Wrigleyville is the neighborhood around the "friendly confines" of Wrigley Field, home of the hapless Chicago Cubs. This... more » legendary National League team has fans around the world despite not having played in a World Series since 1945 and not having won a World Series in more than 100 years.
Local lore has it that the team's consistently poor showing is the result of the "Billy Goat curse." As the story goes, Billy Goat Tavern owner Billy Sianis hexed the Cubs in 1945 during the last World Series ever played at Wrigley Field. Sianis had brought his pet goat to the game, but was asked to leave after other fans complained about the goat's smell. Outraged at the insult to his goat, Sianis declared the Cubs would never win another World Series.
It seems to have worked. The Cubs were up two games to one in that 1945 series but ended up losing Game 4 and the best-of-seven series. Over the years, Sianis kin have been invited to the ballpark in several failed attempts to "reverse the curse." (For another slice of Chicago stop in for a beer and "cheezborger" at the grubby Bill Goat Tavern, which still operates on lower Michigan Avenue.)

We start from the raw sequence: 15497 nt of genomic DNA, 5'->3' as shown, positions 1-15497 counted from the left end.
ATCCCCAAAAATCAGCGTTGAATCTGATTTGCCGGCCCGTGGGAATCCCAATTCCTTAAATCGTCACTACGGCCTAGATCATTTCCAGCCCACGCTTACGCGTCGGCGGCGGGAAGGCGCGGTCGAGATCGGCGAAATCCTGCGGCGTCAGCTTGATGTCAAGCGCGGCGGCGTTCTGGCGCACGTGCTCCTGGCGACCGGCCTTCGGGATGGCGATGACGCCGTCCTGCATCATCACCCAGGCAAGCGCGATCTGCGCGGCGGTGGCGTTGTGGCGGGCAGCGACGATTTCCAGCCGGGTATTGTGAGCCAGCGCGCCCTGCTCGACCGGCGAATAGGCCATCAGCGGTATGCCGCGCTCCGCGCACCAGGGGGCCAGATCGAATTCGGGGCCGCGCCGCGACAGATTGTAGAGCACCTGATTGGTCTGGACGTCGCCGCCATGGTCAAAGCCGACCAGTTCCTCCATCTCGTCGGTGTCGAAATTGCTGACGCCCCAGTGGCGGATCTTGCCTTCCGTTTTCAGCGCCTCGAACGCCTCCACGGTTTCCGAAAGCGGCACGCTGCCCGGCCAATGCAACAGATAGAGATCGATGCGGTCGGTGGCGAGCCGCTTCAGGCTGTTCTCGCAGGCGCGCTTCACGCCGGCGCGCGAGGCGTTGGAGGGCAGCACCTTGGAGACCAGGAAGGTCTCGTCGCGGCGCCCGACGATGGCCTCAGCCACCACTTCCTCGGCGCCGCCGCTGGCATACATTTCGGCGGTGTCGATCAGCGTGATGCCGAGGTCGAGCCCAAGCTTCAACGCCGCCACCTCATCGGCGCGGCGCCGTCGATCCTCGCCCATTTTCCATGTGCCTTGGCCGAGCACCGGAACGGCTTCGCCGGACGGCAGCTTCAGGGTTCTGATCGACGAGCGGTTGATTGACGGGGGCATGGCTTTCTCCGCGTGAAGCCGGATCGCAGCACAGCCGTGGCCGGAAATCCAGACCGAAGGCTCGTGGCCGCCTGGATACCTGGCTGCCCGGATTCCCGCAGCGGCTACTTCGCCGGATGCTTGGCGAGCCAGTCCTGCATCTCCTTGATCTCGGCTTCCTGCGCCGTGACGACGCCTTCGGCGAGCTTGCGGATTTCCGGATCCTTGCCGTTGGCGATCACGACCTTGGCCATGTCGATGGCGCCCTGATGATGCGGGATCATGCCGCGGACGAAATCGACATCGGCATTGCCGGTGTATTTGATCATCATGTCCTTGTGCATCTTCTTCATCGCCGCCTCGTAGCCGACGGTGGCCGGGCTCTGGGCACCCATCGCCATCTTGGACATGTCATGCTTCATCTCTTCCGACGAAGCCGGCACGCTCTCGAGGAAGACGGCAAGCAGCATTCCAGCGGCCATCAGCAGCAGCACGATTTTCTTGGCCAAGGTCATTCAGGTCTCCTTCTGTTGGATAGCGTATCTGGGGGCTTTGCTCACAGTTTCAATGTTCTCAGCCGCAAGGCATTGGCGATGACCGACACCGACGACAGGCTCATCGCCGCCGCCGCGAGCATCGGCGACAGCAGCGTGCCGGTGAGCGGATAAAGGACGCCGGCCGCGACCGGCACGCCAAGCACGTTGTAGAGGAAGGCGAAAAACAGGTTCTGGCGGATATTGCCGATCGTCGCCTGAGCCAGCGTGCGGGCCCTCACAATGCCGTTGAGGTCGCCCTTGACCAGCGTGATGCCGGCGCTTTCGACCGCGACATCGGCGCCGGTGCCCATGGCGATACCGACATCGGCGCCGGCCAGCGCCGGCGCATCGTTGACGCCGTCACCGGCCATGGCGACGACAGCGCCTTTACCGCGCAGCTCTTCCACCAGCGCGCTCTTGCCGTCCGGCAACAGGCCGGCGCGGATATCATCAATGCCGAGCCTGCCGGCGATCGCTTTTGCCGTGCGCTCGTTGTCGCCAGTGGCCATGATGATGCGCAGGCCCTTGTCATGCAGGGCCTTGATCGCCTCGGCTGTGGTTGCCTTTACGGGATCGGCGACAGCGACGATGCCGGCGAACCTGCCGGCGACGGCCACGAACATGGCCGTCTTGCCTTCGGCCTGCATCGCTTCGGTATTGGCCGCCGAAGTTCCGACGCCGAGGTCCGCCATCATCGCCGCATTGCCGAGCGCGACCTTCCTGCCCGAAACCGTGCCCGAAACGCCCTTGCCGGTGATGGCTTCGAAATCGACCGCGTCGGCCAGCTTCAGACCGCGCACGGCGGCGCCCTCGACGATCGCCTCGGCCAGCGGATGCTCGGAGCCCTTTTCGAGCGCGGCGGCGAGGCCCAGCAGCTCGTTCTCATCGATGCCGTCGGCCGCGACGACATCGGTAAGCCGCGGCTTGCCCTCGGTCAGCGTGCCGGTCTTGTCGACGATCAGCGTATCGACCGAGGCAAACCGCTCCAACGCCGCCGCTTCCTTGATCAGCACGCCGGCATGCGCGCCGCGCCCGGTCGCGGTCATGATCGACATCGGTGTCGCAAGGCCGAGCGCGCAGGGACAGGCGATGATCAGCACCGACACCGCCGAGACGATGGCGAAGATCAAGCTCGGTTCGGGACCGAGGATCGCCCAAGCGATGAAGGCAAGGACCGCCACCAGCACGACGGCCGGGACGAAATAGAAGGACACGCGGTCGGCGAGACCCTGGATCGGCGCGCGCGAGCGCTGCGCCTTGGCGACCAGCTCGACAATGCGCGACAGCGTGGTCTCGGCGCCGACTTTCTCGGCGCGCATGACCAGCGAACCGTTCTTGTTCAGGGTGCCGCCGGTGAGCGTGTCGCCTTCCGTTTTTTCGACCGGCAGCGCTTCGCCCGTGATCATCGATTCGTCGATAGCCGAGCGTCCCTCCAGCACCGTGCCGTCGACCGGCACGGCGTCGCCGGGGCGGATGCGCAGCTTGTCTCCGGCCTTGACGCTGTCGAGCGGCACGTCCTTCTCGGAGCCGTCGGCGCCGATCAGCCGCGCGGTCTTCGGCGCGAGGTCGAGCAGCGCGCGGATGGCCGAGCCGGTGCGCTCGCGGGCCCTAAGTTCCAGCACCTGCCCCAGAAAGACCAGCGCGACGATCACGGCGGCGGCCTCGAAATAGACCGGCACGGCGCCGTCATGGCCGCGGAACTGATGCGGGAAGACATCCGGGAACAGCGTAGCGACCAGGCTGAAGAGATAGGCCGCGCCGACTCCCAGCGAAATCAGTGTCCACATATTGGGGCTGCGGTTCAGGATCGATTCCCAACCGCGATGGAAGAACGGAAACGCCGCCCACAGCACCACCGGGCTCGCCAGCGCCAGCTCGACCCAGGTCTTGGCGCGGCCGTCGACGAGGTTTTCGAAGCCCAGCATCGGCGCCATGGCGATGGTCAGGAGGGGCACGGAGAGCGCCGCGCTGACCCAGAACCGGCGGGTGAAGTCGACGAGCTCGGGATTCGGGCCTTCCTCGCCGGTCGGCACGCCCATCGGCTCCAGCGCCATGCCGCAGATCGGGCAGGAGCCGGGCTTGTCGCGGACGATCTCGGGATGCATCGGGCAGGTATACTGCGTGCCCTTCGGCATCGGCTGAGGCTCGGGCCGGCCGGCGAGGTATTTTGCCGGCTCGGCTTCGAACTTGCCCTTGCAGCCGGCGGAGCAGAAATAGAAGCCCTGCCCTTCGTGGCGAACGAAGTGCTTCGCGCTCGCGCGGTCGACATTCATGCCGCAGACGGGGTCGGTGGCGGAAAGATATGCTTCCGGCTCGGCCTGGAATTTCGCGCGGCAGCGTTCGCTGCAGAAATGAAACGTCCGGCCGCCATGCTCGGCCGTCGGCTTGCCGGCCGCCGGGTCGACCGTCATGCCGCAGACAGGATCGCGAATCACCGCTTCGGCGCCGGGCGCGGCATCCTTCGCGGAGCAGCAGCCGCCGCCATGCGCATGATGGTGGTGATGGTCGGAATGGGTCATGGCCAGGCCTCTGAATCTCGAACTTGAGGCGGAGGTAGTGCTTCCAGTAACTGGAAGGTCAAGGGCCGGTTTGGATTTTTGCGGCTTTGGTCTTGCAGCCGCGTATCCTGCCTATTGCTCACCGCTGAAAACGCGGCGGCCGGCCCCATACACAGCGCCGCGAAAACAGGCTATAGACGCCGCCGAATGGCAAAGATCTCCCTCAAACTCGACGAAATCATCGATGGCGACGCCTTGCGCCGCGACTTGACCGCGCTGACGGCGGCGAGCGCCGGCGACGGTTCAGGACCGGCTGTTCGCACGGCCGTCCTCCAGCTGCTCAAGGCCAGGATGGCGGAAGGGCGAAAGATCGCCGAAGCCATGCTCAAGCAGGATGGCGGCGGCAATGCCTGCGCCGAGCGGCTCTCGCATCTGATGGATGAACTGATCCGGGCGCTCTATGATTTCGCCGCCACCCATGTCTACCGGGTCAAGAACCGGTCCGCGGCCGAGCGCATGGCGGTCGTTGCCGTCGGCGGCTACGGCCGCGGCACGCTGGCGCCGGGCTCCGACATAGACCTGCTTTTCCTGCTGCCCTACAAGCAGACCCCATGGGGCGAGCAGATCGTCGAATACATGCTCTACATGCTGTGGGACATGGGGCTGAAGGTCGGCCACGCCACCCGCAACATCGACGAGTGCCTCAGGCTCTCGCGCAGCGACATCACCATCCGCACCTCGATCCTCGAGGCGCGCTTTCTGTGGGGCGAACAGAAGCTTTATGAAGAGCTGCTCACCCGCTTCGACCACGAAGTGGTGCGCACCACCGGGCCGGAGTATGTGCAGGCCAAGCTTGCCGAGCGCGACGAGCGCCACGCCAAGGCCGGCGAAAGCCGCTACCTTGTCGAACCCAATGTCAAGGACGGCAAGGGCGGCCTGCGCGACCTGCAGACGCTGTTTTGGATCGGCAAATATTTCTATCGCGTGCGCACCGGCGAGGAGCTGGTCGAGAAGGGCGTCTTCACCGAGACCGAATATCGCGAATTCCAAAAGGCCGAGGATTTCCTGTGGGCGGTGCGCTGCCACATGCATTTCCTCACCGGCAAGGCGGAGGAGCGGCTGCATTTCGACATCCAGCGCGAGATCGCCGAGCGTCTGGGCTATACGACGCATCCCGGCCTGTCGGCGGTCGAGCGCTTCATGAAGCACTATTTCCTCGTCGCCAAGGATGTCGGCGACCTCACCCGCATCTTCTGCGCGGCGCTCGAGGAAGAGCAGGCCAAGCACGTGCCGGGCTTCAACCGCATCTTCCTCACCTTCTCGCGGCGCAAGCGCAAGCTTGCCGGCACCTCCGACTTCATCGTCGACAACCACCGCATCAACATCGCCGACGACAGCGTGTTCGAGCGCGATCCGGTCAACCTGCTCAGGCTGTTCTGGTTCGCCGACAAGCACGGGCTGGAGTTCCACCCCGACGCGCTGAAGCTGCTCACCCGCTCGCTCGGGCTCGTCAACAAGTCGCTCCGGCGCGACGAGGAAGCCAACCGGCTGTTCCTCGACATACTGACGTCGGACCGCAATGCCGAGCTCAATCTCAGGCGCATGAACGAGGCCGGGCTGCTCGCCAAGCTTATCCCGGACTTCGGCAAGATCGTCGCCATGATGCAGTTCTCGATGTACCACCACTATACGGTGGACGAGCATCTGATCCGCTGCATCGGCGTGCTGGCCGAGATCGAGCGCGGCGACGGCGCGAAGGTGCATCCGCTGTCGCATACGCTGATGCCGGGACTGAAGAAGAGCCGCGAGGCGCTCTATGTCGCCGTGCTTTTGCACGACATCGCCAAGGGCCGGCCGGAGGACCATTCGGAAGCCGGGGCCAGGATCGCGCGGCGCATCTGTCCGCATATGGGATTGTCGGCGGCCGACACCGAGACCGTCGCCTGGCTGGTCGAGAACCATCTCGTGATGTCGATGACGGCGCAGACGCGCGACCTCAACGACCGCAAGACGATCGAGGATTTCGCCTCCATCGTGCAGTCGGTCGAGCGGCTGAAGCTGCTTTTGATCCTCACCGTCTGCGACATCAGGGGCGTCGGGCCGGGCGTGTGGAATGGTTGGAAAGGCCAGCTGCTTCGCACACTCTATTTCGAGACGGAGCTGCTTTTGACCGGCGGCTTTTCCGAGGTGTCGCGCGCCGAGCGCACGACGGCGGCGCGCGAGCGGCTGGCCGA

Even if you're visiting when the Cubs are out of town, or during baseball's October-March off season, Wrigleyville is a worth a visit. You can still tour the venerable ballpark, the oldest in the country, and there are plenty of bars, restaurants, clubs and some decidedly un-Chicago-like architecture to entertain you in this vibrant North Side neighborhood.
This easy walking tour will show off one of Wrigleyville's hidden architectural gems and offer plenty of options for food and drink. Clark Street is one of the great sightseeing streets in Chicago, so take a stroll and drink in the urban atmosphere where hippies, punks, comics, artists and urban professionals all mix it up together. less «